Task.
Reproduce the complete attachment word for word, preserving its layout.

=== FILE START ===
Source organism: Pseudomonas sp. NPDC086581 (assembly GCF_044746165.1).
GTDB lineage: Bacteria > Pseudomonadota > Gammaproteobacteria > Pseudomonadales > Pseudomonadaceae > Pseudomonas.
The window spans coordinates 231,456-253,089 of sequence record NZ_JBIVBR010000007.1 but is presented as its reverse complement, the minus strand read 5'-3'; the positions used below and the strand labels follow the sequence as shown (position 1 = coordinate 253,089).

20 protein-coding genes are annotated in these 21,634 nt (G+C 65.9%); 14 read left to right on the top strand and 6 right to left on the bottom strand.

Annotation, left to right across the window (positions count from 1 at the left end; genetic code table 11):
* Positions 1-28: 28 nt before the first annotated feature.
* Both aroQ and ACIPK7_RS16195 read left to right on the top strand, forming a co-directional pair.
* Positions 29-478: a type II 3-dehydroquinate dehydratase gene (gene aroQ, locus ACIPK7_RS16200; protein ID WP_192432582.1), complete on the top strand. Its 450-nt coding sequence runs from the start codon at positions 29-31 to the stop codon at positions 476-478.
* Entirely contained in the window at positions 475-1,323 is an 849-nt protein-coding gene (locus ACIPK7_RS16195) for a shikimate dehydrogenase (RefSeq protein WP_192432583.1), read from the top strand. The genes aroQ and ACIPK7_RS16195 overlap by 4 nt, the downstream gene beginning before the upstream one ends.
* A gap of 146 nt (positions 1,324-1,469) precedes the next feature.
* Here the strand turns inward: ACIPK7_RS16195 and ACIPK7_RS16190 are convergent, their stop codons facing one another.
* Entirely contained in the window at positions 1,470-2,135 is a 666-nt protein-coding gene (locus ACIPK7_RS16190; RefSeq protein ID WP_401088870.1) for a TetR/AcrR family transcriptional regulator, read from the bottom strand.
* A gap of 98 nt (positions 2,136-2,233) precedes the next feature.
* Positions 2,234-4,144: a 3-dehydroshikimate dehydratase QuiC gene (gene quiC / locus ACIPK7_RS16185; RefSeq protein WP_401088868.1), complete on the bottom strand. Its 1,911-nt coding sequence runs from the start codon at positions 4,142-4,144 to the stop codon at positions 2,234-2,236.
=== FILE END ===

Source organism: Pseudomonas sp. NPDC086581 (assembly GCF_044746165.1).
GTDB lineage: Bacteria > Pseudomonadota > Gammaproteobacteria > Pseudomonadales > Pseudomonadaceae > Pseudomonas.
The window spans coordinates 231,456-253,089 of sequence record NZ_JBIVBR010000007.1 but is presented as its reverse complement, the minus strand read 5'-3'; the positions used below and the strand labels follow the sequence as shown (position 1 = coordinate 253,089).

20 protein-coding genes are annotated in these 21,634 nt (G+C 65.9%); 14 read left to right on the top strand and 6 right to left on the bottom strand.

Annotation, left to right across the window (positions count from 1 at the left end; genetic code table 11):
* Positions 1-28: 28 nt before the first annotated feature.
* Both aroQ and ACIPK7_RS16195 read left to right on the top strand, forming a co-directional pair.
* Positions 29-478: a type II 3-dehydroquinate dehydratase gene (gene aroQ, locus ACIPK7_RS16200; protein ID WP_192432582.1), complete on the top strand. Its 450-nt coding sequence runs from the start codon at positions 29-31 to the stop codon at positions 476-478.
* Entirely contained in the window at positions 475-1,323 is an 849-nt protein-coding gene (locus ACIPK7_RS16195) for a shikimate dehydrogenase (RefSeq protein WP_192432583.1), read from the top strand. The genes aroQ and ACIPK7_RS16195 overlap by 4 nt, the downstream gene beginning before the upstream one ends.
* A gap of 146 nt (positions 1,324-1,469) precedes the next feature.
* Here the strand turns inward: ACIPK7_RS16195 and ACIPK7_RS16190 are convergent, their stop codons facing one another.
* Entirely contained in the window at positions 1,470-2,135 is a 666-nt protein-coding gene (locus ACIPK7_RS16190; RefSeq protein ID WP_401088870.1) for a TetR/AcrR family transcriptional regulator, read from the bottom strand.
* A gap of 98 nt (positions 2,136-2,233) precedes the next feature.
* Positions 2,234-4,144: a 3-dehydroshikimate dehydratase QuiC gene (gene quiC / locus ACIPK7_RS16185; RefSeq protein WP_401088868.1), complete on the bottom strand. Its 1,911-nt coding sequence runs from the start codon at positions 4,142-4,144 to the stop codon at positions 2,234-2,236.